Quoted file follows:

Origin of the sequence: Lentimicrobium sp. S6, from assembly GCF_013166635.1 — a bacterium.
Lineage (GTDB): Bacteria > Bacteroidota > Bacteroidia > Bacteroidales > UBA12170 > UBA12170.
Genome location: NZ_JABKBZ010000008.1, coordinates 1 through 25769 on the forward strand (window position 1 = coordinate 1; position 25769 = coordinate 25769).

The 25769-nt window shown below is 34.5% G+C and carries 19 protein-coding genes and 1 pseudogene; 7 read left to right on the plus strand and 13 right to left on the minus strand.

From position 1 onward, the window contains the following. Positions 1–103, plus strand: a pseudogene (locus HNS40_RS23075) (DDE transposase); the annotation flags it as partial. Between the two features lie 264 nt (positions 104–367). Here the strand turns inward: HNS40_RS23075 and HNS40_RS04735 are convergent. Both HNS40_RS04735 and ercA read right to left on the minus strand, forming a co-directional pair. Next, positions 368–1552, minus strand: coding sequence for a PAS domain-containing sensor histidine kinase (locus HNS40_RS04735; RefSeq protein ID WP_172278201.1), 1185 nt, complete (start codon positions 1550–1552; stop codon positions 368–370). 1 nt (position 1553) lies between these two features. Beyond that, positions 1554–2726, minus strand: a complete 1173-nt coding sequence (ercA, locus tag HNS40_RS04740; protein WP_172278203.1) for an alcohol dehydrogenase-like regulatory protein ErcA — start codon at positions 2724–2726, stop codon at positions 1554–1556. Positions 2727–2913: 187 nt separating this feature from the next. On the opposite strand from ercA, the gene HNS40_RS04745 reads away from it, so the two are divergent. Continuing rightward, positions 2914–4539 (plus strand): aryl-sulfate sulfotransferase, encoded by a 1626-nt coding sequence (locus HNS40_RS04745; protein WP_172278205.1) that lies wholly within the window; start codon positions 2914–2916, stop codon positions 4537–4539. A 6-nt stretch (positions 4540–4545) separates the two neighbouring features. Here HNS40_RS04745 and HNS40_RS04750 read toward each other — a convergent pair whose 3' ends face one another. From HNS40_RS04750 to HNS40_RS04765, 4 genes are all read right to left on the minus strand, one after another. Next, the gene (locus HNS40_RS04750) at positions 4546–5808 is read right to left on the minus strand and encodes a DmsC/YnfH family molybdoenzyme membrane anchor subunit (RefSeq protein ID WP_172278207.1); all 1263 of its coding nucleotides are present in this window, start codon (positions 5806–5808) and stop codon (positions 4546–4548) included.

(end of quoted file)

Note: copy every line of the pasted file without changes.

Origin of the sequence: Lentimicrobium sp. S6, from assembly GCF_013166635.1 — a bacterium.
Lineage (GTDB): Bacteria > Bacteroidota > Bacteroidia > Bacteroidales > UBA12170 > UBA12170.
Genome location: NZ_JABKBZ010000008.1, coordinates 1 through 25769 on the forward strand (window position 1 = coordinate 1; position 25769 = coordinate 25769).

The 25769-nt window shown below is 34.5% G+C and carries 19 protein-coding genes and 1 pseudogene; 7 read left to right on the plus strand and 13 right to left on the minus strand.

From position 1 onward, the window contains the following. Positions 1–103, plus strand: a pseudogene (locus HNS40_RS23075) (DDE transposase); the annotation flags it as partial. Between the two features lie 264 nt (positions 104–367). Here the strand turns inward: HNS40_RS23075 and HNS40_RS04735 are convergent. Both HNS40_RS04735 and ercA read right to left on the minus strand, forming a co-directional pair. Next, positions 368–1552, minus strand: coding sequence for a PAS domain-containing sensor histidine kinase (locus HNS40_RS04735; RefSeq protein ID WP_172278201.1), 1185 nt, complete (start codon positions 1550–1552; stop codon positions 368–370). 1 nt (position 1553) lies between these two features. Beyond that, positions 1554–2726, minus strand: a complete 1173-nt coding sequence (ercA, locus tag HNS40_RS04740; protein WP_172278203.1) for an alcohol dehydrogenase-like regulatory protein ErcA — start codon at positions 2724–2726, stop codon at positions 1554–1556. Positions 2727–2913: 187 nt separating this feature from the next. On the opposite strand from ercA, the gene HNS40_RS04745 reads away from it, so the two are divergent. Continuing rightward, positions 2914–4539 (plus strand): aryl-sulfate sulfotransferase, encoded by a 1626-nt coding sequence (locus HNS40_RS04745; protein WP_172278205.1) that lies wholly within the window; start codon positions 2914–2916, stop codon positions 4537–4539. A 6-nt stretch (positions 4540–4545) separates the two neighbouring features. Here HNS40_RS04745 and HNS40_RS04750 read toward each other — a convergent pair whose 3' ends face one another. From HNS40_RS04750 to HNS40_RS04765, 4 genes are all read right to left on the minus strand, one after another. Next, the gene (locus HNS40_RS04750) at positions 4546–5808 is read right to left on the minus strand and encodes a DmsC/YnfH family molybdoenzyme membrane anchor subunit (RefSeq protein ID WP_172278207.1); all 1263 of its coding nucleotides are present in this window, start codon (positions 5806–5808) and stop codon (positions 4546–4548) included.